Nearly everyone can remember a time where they were lacking confidence or felt discouraged and a motivational talk from someone they cared about perked them up. For athletes, this can help them out of a slump or change their perception of themselves which could help performance.
However, relying on this sort of extrinsic motivation is very risky for an athlete. What if her coach is not there? Or what if the coach uses the same speech every time? Athletes should take accountability for their own performance and ensure they are activated and motivated intrinsically. The Globe and Mail is a Canadian newspaper and in 2011 published an article entitled “A Pre-Game Talk for the Ages”. 
The article makes the claim that “some of the most memorable moments in sport…hinge on the coaches pre-game talk” and goes on to tell a heartwarming story about a youth hockey game where the coach made having fun the focus of the game.
“Okay Bruins. Listen up! I want you to remember one word today: fun.” He turned and underlined the word one more time, then threw down the piece of chalk to punctuate the drama. The room was spellbound. I smiled. This was perfect, I thought.
The coach looked around the room at each player, then suddenly became animated. He pointed to the word and repeated it. “Fun. Do you know what that stands for?” He paused for a moment.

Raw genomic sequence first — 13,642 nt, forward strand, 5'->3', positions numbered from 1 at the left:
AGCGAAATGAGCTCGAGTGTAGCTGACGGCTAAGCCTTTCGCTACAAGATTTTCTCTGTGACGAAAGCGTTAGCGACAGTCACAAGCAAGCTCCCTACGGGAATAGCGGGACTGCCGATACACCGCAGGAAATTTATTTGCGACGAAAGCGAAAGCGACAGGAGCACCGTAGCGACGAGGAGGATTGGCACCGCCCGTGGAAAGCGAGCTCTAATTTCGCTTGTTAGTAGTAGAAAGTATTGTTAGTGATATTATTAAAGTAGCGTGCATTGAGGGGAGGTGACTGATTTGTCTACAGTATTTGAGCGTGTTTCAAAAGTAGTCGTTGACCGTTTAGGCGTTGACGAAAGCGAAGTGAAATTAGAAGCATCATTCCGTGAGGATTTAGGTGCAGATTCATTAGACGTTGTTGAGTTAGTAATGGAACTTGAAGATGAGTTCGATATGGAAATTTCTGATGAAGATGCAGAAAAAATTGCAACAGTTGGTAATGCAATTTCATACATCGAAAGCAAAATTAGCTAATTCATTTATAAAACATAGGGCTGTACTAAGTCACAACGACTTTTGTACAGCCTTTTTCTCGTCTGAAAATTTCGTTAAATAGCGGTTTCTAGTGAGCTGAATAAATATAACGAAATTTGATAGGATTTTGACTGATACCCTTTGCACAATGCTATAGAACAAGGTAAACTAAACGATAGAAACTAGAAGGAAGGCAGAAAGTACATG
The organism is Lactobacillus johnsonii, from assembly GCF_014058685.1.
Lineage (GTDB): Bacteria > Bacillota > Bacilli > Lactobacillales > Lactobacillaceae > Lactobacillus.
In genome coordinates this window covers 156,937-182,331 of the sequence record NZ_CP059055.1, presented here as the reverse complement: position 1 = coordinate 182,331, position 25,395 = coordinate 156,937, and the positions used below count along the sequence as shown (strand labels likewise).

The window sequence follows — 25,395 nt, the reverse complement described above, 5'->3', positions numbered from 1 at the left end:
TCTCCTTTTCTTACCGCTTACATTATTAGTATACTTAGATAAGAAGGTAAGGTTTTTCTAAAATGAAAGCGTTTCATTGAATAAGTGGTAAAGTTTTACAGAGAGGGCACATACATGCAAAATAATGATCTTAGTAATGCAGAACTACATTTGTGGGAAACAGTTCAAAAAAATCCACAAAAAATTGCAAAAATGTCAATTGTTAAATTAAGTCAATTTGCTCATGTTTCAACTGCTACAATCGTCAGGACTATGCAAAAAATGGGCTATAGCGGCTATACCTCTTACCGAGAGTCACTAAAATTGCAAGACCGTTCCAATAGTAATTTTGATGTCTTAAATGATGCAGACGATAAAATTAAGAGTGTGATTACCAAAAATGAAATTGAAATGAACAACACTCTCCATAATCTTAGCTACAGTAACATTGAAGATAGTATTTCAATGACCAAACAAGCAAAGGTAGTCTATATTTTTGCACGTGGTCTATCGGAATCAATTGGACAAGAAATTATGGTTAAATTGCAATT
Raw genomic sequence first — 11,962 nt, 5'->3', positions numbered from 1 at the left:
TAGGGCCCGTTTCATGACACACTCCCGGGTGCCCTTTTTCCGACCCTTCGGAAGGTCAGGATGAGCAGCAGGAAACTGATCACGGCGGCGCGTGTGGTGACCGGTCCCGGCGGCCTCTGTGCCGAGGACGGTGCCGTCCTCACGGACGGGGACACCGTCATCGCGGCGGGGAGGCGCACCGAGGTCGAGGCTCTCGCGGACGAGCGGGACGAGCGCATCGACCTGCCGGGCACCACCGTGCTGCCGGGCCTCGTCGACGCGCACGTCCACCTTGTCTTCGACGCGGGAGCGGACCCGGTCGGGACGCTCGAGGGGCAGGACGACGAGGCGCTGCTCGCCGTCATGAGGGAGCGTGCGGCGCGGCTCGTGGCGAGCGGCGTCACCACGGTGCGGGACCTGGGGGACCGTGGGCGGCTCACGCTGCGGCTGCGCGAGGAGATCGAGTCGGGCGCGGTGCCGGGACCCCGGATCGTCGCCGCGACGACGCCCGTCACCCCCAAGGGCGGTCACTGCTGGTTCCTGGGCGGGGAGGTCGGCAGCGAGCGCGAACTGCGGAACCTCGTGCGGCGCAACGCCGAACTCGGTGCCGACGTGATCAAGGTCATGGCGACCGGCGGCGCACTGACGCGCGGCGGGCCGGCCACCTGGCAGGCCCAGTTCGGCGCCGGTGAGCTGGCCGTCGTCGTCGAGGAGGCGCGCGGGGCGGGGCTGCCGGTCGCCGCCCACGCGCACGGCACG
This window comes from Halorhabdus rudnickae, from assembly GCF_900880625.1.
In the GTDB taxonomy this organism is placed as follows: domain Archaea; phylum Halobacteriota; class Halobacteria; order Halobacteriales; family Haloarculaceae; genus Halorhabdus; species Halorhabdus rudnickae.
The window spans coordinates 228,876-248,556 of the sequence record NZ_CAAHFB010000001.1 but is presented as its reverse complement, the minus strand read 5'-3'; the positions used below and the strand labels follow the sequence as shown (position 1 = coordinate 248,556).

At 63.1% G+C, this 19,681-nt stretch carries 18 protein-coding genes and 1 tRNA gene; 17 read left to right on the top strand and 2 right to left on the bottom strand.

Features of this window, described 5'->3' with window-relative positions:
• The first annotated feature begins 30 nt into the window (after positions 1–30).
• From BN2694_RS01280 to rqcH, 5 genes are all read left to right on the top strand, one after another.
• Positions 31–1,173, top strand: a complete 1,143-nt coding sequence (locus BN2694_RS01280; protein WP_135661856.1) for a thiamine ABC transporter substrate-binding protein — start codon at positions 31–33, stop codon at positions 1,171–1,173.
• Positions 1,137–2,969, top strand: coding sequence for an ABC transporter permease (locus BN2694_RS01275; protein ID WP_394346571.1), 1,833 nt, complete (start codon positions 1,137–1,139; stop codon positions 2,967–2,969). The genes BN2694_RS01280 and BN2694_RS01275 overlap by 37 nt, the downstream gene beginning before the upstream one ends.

F stands for fast skating. I want everyone skating as fast as they can at all times. U. U stands for up the ice. Drive the other team’s net. This is the last game of the season and I do not want to see anyone holding back. Finally N,” he paused to make sure he had everyone’s attention. “N stands for no-nonsense. We are here to play hockey, not fool around.
We are here to play hard. We are here to win. Now get out there and show them what the Bruins are made of. On three give me a ‘Bruins!’ One, two, three, Bruins!”
All the dads eagerly joined in the final cheer, then congratulated the coach on his speech. Some even asked for a paper copy to mark the moment. With a pep talk like that, I am sure we won.
This is a great story, and the coach should be lauded for having the best interests of the kids front of mind. However, the author’s comment about the success of the game hinge on the speech is troubling. Most hockey teams have 20 kids, and their success and fun is hinged to an adult coach’s speech?
Moreover, as laudable a goal as “having fun” is, this message would be better delivered through the actions of the coaches and other adults at practice and during other key times. If the athletes do not enjoy hockey, anything the coach is going to say 5 minutes before the game is going to change that. If you watch kids playing sports or any other games alone, they always have fun; it is the adults that usually ruin it for them.
The job of a coach is to; teach skills, value and honour sport, and then get out of the way and let the athletes enjoy the experience. That is how Shane Battiers out of body experiences happen. Athletes should be given the space to take autonomy for their own performances.
For minor athletes, they should be allowed the freedom to have fun and develop a love for sport. For competitive and elite athletes, they should be given the autonomy to prepare the way that their body and mind need.
Some athletes need to act like Hamlet, while others need bozo the clown. Some need to listen to Andrea Bocelli, while others still need more Beyoncé in their life. Every athlete, just like every human is different and taking time away during the most important time in the preparation period to give a speech that makes sense to the coach, does not always help the athlete.
Do you feel pumped up? For more on this topic click here.